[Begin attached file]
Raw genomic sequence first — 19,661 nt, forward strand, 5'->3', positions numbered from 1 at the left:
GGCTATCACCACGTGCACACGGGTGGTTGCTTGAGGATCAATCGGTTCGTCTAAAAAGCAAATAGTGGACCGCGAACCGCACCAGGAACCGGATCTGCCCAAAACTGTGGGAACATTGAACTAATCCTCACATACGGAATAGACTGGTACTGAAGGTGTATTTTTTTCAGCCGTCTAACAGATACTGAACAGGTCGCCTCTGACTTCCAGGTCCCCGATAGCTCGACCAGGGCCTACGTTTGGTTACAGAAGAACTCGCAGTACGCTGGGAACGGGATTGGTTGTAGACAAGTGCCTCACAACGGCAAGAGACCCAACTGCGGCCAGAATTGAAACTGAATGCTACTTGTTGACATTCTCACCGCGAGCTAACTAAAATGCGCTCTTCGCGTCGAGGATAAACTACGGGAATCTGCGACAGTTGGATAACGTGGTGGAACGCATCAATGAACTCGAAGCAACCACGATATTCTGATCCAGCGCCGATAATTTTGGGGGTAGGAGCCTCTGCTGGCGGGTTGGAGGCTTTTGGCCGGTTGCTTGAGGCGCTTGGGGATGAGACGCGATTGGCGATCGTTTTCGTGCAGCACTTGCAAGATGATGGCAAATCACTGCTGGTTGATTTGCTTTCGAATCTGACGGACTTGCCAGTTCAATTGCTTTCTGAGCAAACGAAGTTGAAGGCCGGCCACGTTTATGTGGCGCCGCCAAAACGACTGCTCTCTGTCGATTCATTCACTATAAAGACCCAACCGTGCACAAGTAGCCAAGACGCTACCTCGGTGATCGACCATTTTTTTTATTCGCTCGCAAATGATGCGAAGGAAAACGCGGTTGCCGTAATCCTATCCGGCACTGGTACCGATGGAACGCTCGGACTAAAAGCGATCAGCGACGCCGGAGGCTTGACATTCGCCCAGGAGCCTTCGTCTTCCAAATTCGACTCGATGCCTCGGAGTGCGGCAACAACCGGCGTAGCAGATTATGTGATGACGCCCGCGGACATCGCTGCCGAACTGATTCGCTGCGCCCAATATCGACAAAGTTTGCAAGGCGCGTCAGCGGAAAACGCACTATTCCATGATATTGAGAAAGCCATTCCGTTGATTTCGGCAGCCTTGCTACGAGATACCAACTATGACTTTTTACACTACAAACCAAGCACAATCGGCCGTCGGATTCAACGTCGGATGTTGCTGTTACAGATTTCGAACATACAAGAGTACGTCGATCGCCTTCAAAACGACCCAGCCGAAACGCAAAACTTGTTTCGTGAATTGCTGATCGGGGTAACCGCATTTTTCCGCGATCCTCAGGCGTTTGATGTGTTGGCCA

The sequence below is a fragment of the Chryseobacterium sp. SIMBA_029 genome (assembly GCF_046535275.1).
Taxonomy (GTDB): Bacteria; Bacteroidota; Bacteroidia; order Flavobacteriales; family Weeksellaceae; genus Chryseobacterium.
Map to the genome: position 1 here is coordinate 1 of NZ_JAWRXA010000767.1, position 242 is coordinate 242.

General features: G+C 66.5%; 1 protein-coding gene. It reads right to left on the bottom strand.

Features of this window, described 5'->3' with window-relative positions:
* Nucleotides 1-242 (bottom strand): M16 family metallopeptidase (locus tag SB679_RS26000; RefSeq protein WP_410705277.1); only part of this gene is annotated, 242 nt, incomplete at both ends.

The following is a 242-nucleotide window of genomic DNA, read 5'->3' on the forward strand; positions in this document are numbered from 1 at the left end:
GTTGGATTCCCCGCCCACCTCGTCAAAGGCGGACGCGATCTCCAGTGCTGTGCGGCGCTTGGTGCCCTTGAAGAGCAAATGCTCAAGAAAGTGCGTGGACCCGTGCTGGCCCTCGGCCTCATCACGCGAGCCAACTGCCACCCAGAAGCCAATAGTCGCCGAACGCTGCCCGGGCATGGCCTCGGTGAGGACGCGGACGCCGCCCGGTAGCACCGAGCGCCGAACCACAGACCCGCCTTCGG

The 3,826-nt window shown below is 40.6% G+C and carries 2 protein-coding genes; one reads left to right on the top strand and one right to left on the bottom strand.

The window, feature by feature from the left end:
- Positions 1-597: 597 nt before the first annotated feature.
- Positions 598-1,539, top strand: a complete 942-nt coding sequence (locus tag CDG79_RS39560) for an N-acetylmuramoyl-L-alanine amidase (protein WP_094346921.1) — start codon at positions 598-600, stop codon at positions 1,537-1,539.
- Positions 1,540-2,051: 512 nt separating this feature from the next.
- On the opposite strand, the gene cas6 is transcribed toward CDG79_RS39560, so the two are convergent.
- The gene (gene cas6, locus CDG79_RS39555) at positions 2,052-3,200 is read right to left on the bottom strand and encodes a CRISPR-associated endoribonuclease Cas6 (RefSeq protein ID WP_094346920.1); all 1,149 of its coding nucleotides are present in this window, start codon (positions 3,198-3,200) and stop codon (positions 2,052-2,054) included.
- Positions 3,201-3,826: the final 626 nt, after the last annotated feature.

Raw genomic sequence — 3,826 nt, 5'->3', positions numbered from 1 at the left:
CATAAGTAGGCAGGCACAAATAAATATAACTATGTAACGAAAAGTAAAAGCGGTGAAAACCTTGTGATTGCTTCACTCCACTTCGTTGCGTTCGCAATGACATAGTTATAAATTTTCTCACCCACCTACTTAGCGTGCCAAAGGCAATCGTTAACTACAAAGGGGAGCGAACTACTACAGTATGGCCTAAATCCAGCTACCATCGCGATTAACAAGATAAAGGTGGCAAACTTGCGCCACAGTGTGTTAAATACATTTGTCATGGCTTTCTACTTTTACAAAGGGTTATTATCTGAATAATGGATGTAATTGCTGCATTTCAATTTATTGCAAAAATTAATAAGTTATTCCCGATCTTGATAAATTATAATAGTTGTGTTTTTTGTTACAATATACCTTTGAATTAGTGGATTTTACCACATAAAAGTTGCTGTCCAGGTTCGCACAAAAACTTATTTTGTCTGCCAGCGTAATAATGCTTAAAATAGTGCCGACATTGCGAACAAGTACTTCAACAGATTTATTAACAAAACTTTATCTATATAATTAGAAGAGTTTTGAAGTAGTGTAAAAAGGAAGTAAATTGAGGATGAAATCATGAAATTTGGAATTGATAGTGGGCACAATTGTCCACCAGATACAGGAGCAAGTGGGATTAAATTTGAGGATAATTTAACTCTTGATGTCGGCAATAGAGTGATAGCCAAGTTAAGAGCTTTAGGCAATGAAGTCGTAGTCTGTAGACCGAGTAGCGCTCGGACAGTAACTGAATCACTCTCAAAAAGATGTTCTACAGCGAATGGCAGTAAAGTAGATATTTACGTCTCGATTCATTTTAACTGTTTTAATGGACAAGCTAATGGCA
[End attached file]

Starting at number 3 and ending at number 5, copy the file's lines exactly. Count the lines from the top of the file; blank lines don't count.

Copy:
The sequence below is a fragment of the Chryseobacterium sp. SIMBA_029 genome (assembly GCF_046535275.1).
Taxonomy (GTDB): Bacteria; Bacteroidota; Bacteroidia; order Flavobacteriales; family Weeksellaceae; genus Chryseobacterium.
Map to the genome: position 1 here is coordinate 1 of NZ_JAWRXA010000767.1, position 242 is coordinate 242.